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The base zip code used in this query is the lat/lng for 90210 which has an average agi (for 2008) of over $400k. I don't expect it to show up in this output because of the BETWEEN range of 100000 and 200000.

SELECT 
  zip, city, state, avg_agi, 
  ( 3959 
      * acos( 
              cos( radians(34.088808) ) 
            * cos( radians( lat ) ) 
            * cos( radians( lng ) - radians(-118.40612) ) 
            + sin( radians(34.088808) ) 
            * sin( radians( lat ) ) 
        ) 
  ) AS distance 
FROM 
  zip_codes, avgagi 
where 
      zip=zipcode 
  and avg_agi BETWEEN 100000 and 200000 
HAVING 
  distance < 5 ORDER BY distance LIMIT 0 , 10000;

+-------+----------------+-------+---------+------------------+
| zip   | city           | state | avg_agi | distance         |
+-------+----------------+-------+---------+------------------+
| 90069 | West Hollywood | CA    |  121753 | 1.42816585190112 |
| 90211 | Beverly Hills  | CA    |  164538 | 2.06804933097035 |
| 90024 | Los Angeles    | CA    |  187134 | 2.47751318825072 |
| 90025 | Los Angeles    | CA    |  130983 | 3.76591348160737 |
| 91604 | Studio City    | CA    |  103328 |  3.8634176735557 |
| 90064 | Los Angeles    | CA    |  130769 | 3.95933331921038 |
| 90068 | Los Angeles    | CA    |  100370 | 4.52908379278674 |
+-------+----------------+-------+---------+------------------+

However, for my application I need it to include the base zip code in the output. It was suggested I use a WHERE with OR for zip="90210", however I'm having a very difficult time figuring out how to make that work. When I try to incorporate that suggestion it spins for the longest time and never comes back.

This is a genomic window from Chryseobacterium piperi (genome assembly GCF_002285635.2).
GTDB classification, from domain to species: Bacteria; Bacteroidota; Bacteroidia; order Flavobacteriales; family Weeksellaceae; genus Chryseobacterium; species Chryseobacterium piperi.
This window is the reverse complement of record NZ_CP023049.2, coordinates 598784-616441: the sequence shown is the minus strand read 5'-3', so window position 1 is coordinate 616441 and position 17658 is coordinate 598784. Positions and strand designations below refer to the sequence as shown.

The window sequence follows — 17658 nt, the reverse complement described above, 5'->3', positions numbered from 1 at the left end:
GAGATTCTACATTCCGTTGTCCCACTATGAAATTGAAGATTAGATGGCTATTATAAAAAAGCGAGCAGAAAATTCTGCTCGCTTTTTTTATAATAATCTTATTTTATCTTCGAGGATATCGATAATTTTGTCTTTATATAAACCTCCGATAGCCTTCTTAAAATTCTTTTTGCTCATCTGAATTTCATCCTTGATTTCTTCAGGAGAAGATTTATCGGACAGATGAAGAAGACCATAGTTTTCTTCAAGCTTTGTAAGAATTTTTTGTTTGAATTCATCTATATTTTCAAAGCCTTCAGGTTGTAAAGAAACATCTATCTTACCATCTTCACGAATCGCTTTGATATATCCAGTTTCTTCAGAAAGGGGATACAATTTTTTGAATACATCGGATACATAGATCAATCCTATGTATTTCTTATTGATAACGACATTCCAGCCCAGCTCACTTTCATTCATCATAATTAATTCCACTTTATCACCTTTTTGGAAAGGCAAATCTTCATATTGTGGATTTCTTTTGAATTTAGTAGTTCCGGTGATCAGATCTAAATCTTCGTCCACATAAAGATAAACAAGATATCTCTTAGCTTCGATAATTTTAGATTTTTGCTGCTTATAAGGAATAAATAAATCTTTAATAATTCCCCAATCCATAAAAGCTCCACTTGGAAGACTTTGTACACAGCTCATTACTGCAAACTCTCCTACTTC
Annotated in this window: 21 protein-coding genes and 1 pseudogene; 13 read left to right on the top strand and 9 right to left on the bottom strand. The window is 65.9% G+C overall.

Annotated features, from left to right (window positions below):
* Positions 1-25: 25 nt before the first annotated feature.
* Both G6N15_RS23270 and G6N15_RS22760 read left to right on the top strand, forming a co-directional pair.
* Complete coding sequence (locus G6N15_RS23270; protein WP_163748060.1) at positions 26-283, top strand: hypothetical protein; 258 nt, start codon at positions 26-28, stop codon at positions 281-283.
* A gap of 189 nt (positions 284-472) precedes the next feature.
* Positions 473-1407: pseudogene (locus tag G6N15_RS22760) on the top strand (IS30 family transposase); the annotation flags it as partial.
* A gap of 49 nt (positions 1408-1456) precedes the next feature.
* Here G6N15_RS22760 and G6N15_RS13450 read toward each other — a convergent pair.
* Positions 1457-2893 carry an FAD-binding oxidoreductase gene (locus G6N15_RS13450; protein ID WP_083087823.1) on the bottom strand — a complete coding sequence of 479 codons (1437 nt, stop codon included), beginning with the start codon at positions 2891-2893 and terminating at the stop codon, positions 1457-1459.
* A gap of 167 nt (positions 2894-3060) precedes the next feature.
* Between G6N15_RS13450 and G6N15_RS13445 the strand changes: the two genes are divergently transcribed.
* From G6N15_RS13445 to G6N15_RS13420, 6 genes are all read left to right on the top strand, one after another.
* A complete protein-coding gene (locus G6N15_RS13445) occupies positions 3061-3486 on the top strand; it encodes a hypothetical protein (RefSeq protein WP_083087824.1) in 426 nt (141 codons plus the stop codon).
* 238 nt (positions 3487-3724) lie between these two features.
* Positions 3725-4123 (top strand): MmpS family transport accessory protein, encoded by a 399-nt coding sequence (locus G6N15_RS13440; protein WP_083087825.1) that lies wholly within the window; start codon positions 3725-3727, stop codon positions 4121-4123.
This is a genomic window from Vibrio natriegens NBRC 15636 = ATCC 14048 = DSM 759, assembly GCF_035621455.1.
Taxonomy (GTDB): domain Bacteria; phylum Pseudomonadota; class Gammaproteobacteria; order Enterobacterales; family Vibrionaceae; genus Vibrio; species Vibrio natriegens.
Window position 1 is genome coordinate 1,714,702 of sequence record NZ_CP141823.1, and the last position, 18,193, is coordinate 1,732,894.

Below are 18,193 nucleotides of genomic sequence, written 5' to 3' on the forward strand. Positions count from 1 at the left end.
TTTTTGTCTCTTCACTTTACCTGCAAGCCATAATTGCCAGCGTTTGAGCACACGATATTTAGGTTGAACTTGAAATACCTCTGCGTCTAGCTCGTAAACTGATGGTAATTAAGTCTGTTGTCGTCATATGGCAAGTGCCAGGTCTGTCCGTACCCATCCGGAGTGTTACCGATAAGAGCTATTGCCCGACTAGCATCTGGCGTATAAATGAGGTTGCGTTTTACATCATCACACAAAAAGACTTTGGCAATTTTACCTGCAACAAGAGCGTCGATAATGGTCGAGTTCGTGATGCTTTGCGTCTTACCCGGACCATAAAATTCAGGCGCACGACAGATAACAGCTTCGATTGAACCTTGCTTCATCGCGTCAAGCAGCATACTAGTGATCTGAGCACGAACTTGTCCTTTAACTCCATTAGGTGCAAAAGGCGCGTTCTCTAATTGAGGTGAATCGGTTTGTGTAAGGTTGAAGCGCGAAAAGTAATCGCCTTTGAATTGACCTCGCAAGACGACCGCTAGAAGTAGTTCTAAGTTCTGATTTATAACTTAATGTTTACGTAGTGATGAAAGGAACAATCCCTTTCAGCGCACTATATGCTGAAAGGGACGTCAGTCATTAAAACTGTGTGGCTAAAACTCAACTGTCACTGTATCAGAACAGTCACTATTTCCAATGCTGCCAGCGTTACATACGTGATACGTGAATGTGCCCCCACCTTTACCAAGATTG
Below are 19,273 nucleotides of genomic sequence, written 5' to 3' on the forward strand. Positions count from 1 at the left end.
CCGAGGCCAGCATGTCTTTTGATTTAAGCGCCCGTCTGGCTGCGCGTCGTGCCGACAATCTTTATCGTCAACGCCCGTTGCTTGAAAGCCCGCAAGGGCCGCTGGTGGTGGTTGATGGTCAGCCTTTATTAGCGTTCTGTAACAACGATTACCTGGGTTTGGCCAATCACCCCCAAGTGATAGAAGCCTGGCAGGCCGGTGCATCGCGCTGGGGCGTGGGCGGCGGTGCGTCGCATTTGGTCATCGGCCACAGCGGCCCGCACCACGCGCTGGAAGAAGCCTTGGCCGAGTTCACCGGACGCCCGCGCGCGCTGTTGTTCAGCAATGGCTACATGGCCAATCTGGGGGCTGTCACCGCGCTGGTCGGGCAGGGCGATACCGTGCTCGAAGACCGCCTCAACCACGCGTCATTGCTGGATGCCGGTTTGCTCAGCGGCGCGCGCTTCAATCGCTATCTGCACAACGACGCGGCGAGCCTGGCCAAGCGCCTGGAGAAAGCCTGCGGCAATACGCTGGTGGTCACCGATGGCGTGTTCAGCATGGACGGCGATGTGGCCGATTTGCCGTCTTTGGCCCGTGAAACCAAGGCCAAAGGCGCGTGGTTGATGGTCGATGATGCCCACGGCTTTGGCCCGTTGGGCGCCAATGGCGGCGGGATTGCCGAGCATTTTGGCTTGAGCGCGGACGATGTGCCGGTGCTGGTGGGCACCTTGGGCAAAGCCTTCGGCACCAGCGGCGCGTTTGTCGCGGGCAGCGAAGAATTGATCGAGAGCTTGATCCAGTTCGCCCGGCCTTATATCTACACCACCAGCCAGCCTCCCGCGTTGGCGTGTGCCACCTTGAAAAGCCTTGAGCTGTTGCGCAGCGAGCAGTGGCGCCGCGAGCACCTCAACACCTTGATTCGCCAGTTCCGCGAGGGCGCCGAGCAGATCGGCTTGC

How can I modify the above MySQL query to have it include the zip code of 90210, regardless of the BETWEEN ranges. Thanks!

share|improve this question

1 Answer 1

up vote 2 down vote accepted

Probably easier to use a UNION statement:

SELECT 
  zip, city, state, avg_agi, 0 AS distance 
FROM 
  zip_codes, avgagi 
where 
      zip=zipcode 
UNION
SELECT 
  zip, city, state, avg_agi, 
  ( 3959 
      * acos( 
              cos( radians(34.088808) ) 
            * cos( radians( lat ) ) 
            * cos( radians( lng ) - radians(-118.40612) ) 
            + sin( radians(34.088808) ) 
            * sin( radians( lat ) ) 
        ) 
  ) AS distance 
FROM 
  zip_codes, avgagi 
where 
      zip=zipcode 
  and avg_agi BETWEEN 100000 and 200000 
HAVING 
  distance < 5 ORDER BY distance LIMIT 0 , 10000;

otherwise try this:

SELECT 
      zip, city, state, avg_agi, 
      ( 3959 
          * acos( 
                  cos( radians(34.088808) ) 
                * cos( radians( lat ) ) 
                * cos( radians( lng ) - radians(-118.40612) ) 
                + sin( radians(34.088808) ) 
                * sin( radians( lat ) ) 
            ) 
      ) AS distance 
    FROM 
      zip_codes, avgagi 
    where 
          zip=zipcode 
    AND(zip = 90210
    OR avg_agi BETWEEN 100000 and 200000 )
    HAVING 
      distance < 5 ORDER BY distance LIMIT 0 , 10000;
share|improve this answer
    
Thanks, WebChemist! The "otherwise try this" worked! And i'ts fast too, "8 rows in set (0.03 sec)". I had tried adding OR (zip=zipcode and zip="90210") and while that worked, it took 14.3 seconds to execute. I can see from your example why this might be better. I was having it to a zip=zipcode twice when only one is needed in your MySQL code. Bravo! –  Edward Oct 8 '12 at 7:57
1  
If you use a JOIN .. ON statement you can get rid of the parenthesis, like FROM zipcodes JOIN avg.agi ON zip=zipcode WHERE zip = 90210 OR avg_agi BETWEEN 100000 AND 200000 HAVING.... JOIN is generally preferred over doing multiple tables in the FROM and matching foiegn/primary keys in the WHERE clause –  WebChemist Oct 8 '12 at 8:34

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